This op-ed was originally published by USA Today, and co-authored by George Clooney, co-founder of Not On Our Watch, and John Prendergast, co-founder of the Enough Project, who together created the Satellite Sentinel Project.
The only activity in the hospital compound in Bor, South Sudan, these days is the dozens of vultures circling overhead. In mid-January, rebel forces swept into the Bor hospital, killing everyone that could not escape. Underscoring its crime, the group collected and burned the bodies of its victims. All that remains are bloodstained shoes, charred medicine vials, and overturned wheelchairs. Scorched patches of earth show where people were set on fire. When local residents are asked who was responsible, the answer is always the same: child soldiers of a militia called the White Army.
In the 1980s and 1990s, tens of thousands of boys from the southern part of Sudan were driven from their homes and forced to trek hundreds of miles in search of sanctuary. Many were press-ganged into military service. They crossed two international borders, faced surreal life-threatening challenges, and eventually given asylum by the U.S. government, landing them in places like Phoenix, Atlanta, and D.C. They came to be known as the Lost Boys.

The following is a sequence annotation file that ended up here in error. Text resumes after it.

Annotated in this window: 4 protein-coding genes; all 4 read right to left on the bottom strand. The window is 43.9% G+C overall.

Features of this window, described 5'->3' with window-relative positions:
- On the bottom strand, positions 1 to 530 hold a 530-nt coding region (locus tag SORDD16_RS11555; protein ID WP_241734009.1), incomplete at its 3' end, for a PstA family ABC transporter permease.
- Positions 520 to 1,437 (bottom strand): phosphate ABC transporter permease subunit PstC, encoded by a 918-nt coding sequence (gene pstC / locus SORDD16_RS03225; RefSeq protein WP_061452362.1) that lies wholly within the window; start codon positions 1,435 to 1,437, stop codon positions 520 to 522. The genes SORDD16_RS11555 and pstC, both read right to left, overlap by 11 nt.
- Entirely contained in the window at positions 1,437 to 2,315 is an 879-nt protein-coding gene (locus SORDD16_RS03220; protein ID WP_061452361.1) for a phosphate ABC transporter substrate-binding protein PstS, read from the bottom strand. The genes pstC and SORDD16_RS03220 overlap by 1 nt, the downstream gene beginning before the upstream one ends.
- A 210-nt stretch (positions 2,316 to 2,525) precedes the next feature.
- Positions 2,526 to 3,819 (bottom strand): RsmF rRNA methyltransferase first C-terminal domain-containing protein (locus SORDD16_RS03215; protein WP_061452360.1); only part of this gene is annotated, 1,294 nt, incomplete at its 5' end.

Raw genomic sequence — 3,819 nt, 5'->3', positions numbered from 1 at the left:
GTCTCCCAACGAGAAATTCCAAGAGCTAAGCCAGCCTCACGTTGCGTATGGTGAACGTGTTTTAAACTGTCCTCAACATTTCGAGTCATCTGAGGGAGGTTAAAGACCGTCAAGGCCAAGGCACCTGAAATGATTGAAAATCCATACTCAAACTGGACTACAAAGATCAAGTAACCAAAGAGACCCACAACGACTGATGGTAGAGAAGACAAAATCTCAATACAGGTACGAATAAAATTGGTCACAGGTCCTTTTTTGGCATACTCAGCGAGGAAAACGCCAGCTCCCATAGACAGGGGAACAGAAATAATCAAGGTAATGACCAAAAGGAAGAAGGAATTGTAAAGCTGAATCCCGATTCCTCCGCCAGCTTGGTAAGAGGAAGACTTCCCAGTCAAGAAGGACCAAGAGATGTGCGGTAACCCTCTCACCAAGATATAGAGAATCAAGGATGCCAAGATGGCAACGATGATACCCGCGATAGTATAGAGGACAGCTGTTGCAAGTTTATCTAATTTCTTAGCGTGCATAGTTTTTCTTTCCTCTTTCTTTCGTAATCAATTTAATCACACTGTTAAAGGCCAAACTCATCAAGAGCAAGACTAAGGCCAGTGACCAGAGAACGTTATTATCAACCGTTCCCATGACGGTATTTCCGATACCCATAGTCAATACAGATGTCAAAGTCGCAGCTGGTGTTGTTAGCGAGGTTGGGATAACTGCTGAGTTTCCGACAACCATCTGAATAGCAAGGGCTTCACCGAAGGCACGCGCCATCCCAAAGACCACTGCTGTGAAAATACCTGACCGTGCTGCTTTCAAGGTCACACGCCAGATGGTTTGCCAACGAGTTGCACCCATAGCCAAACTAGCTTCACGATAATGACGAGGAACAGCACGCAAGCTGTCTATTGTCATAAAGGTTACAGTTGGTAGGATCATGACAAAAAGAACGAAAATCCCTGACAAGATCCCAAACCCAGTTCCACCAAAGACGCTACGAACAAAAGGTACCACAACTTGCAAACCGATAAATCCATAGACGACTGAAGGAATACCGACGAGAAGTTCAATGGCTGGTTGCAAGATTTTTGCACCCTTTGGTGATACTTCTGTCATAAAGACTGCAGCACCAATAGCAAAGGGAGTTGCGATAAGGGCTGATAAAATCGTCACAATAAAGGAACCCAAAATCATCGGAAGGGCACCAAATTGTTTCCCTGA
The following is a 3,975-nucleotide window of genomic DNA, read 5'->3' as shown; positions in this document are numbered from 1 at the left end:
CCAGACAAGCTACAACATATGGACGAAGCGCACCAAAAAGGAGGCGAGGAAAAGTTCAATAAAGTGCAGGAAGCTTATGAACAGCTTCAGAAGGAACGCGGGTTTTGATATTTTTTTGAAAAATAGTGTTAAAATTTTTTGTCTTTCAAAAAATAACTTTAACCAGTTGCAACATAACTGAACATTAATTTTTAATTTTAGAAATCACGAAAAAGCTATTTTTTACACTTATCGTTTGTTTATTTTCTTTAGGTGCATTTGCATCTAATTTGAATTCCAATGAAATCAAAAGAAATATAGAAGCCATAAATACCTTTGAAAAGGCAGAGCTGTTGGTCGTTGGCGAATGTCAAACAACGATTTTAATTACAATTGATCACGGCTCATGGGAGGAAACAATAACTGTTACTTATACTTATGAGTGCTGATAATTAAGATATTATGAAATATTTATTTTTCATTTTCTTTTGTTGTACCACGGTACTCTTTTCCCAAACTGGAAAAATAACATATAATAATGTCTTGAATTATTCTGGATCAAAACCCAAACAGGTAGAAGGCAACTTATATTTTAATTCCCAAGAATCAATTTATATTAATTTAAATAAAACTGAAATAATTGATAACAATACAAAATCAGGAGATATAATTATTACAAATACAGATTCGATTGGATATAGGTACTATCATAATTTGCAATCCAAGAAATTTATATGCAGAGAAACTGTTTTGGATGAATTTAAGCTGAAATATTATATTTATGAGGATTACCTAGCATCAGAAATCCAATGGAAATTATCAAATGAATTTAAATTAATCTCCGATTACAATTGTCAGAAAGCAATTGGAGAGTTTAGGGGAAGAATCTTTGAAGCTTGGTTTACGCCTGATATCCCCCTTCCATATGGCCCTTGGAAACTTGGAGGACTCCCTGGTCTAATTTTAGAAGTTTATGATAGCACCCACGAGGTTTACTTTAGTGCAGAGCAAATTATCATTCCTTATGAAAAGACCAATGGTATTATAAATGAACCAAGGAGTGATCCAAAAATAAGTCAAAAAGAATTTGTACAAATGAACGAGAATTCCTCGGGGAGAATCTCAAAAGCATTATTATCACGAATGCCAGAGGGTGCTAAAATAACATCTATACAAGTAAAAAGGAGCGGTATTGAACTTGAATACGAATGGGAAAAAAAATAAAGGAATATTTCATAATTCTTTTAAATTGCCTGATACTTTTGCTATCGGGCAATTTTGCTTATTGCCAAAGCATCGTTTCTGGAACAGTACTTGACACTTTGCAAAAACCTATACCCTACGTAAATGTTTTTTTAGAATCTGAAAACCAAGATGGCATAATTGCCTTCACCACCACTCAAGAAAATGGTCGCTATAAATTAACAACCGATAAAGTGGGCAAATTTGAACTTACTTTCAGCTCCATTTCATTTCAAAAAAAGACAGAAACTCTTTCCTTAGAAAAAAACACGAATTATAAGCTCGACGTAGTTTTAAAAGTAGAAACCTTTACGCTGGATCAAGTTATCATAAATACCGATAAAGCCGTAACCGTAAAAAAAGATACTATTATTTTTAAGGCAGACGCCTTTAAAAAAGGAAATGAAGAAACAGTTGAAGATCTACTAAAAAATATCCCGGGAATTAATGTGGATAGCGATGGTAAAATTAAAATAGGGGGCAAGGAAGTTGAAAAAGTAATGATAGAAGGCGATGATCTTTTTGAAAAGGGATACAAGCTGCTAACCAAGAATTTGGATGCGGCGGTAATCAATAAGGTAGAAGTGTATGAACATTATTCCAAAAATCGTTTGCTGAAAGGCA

Today, renewed warfare in South Sudan is creating a new generation of Lost Boys. Two and a half years since winning its independence by way of a bloody, decades-long struggle strongly supported by the United States, rebel and government forces with their allied militias are recruiting young boys into their ranks. Merely two months into this new war, and at the direction of their "leaders," these boys have committed numerous atrocities. They have also borne witness to monumental crimes that will only deepen cycles of vengeance and child soldier recruitment.
Since we witnessed South Sudan's 2011 independence referendum, the children of the world's newest country have received no peace dividend. There are few social services provided by the state. In fact, some of the better educational opportunities — few and far between — have come from original Lost Boys who left careers in the U.S. to return to their beloved homeland and finance their own schools. One such school we visited was started by Valentino Deng Ajak, the inspiration for the main character of Dave Eggers' novel What is the What.
The state's failure to provide infrastructure, education, or a stable investment climate has meant that young South Sudanese have few opportunities.
Photo: A South Sudanese government soldier stands with others in Bentiu. (AP Photo/Mackenzie Knowles-Coursin)